The U.S. economy will be between 1.5 and 2.6 percent smaller over the long-term because other nations’ corporate tax rates are considerably more competitive, according to a new study by Ernst & Young and the RATE Coalition, a group lobbying for lower corporate tax rates.

The study measured the effect of changes in corporate income tax systems, including lower corporate income tax rates in other countries, on the U.S. economy. The authors of the study argue that the U.S. increasing inability to compete will result in real wages being 1.0 to 1.2 percent less than they otherwise would have been. In today’s $15.7 trillion economy, the long-term impact on the U.S. economy would be equal to a reduction in U.S. gross domestic product of about $235 billion to $345 billion each year, according to the report. The average statutory foreign corporate tax rate of the 19 countries analyzed in the report will have fallen nearly 35 percent between 1988 and 2015, when all currently scheduled changes will be fully in effect.

The study estimated that U.S. GDP would be between 1.2 percent and 2.0 percent smaller in 2013 because of the high U.S. corporate tax rate relative to the reductions in corporate tax rates enacted abroad beginning in 1988. In the long run, the U.S. economy, as measured by GDP, is estimated to be smaller by between 1.5 percent and 2.6 percent if the current differences in corporate tax rates remain.

“In 1986 President Reagan and congressional leaders passed a tax reform package that drastically reduced America’s corporate tax rate and broadened the tax base, clearing the way for over a decade of strong economic growth,” said James P. Pinkerton, co-chair of the RATE Coalition and a former White House domestic policy adviser to Presidents Ronald Reagan and George H.W. Bush. “The new data in today’s report makes clear that the United States needs to replicate that success or risk being outcompeted by our foreign rivals. Our corporate tax rate has remained at a standstill while our competitors have lowered theirs by 35 percent. We can’t afford to wait any longer.”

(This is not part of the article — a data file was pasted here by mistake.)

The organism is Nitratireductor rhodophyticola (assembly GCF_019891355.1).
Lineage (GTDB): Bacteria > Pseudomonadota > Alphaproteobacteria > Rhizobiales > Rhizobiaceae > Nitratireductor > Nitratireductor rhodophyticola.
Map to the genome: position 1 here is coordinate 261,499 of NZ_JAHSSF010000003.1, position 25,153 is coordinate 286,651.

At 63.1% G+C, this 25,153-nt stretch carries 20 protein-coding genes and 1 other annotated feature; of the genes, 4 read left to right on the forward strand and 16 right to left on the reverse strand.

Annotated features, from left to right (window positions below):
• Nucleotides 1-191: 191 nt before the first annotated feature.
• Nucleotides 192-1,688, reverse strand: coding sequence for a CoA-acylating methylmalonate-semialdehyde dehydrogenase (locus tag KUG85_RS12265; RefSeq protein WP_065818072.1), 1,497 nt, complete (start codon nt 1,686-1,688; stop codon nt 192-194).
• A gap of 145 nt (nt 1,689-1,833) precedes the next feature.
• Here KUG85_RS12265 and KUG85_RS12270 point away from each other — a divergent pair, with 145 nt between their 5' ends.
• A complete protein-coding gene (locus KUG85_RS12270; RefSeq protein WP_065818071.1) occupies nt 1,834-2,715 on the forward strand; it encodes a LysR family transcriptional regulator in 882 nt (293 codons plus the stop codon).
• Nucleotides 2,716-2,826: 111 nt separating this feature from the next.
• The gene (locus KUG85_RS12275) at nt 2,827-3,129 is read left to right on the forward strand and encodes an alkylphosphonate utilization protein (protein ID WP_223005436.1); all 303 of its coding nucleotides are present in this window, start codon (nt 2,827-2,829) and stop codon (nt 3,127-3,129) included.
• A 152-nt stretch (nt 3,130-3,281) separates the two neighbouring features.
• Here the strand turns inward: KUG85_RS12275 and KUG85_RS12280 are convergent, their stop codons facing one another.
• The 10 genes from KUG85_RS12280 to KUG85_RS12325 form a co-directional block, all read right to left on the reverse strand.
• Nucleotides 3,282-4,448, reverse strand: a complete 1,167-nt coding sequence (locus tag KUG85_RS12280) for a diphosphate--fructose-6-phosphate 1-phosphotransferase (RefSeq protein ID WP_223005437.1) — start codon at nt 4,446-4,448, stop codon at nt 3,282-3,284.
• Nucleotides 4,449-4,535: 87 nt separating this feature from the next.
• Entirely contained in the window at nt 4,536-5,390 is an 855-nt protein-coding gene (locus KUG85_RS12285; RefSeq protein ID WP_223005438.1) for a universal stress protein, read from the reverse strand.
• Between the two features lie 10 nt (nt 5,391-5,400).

The statutory corporate income tax rate is as high as 35 percent, but many corporations lower their effective tax rates by using tax strategies such as tax deferral, transfer pricing and shifting profits to foreign subsidiaries. Congress has been promising action on tax reform this year, but withpartisan divisions among lawmakers, the prospects for a comprehensive tax reform deal remain as uncertain as ever.

The RATE Coalition represents 30 multinational companies and organizations advocating for cororate tax reform. Its members include: AT&T, Altria Client Services, the Association of American Railroads, Boeing, Brown Forman, Capital One, Cox Enterprises, CVS Caremark, FedEx, Ford, GAP Inc., General Dynamics, Home Depot, Intel, Kimberly-Clark, Liberty Media, Lockheed Martin, Macy's, the National Retail Federation, Nike, Northrup Grumman, Raytheon, Reynolds American, Southern Company Time Warner Cable, T-Mobile, UPS, Verizon, Viacom and Walt Disney.

“America has long been the world leader in terms of innovation and work ethic, but we can no longer rely on those virtues alone as other countries outpace us when it comes to corporate competitiveness,” said Elaine Kamarck, co-chair of the RATE Coalition and a former White House adviser to President Bill Clinton and Vice President Al Gore. “In only a few years, our competitors’ average corporate tax rate will be 24 percent lower than ours and the United States economy will be up to 2.2 percent smaller than it would be if America had a competitive corporate tax rate. We need to reform our tax code by putting all tax expenditures on the table and committing ourselves to achieving a competitive corporate tax rate. That’s what worked in 1986 and that is what will work today.”

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